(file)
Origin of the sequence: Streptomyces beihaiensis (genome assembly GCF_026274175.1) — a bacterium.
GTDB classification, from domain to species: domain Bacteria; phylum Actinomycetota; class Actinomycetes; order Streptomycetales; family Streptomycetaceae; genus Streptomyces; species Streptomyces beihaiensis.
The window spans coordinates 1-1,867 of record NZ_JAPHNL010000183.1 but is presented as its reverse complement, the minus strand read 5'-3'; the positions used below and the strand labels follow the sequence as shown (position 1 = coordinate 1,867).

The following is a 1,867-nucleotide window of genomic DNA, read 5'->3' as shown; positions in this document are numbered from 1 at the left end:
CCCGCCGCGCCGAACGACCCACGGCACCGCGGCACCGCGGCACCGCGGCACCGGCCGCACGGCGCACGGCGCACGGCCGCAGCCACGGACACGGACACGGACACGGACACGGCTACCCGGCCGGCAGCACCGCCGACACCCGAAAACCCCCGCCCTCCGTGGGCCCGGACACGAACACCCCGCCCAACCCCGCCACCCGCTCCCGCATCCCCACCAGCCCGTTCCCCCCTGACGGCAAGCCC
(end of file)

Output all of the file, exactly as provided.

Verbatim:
Origin of the sequence: Streptomyces beihaiensis (genome assembly GCF_026274175.1) — a bacterium.
GTDB classification, from domain to species: domain Bacteria; phylum Actinomycetota; class Actinomycetes; order Streptomycetales; family Streptomycetaceae; genus Streptomyces; species Streptomyces beihaiensis.
The window spans coordinates 1-1,867 of record NZ_JAPHNL010000183.1 but is presented as its reverse complement, the minus strand read 5'-3'; the positions used below and the strand labels follow the sequence as shown (position 1 = coordinate 1,867).

The following is a 1,867-nucleotide window of genomic DNA, read 5'->3' as shown; positions in this document are numbered from 1 at the left end:
CCCGCCGCGCCGAACGACCCACGGCACCGCGGCACCGCGGCACCGCGGCACCGGCCGCACGGCGCACGGCGCACGGCCGCAGCCACGGACACGGACACGGACACGGACACGGCTACCCGGCCGGCAGCACCGCCGACACCCGAAAACCCCCGCCCTCCGTGGGCCCGGACACGAACACCCCGCCCAACCCCGCCACCCGCTCCCGCATCCCCACCAGCCCGTTCCCCCCTGACGGCAAGCCC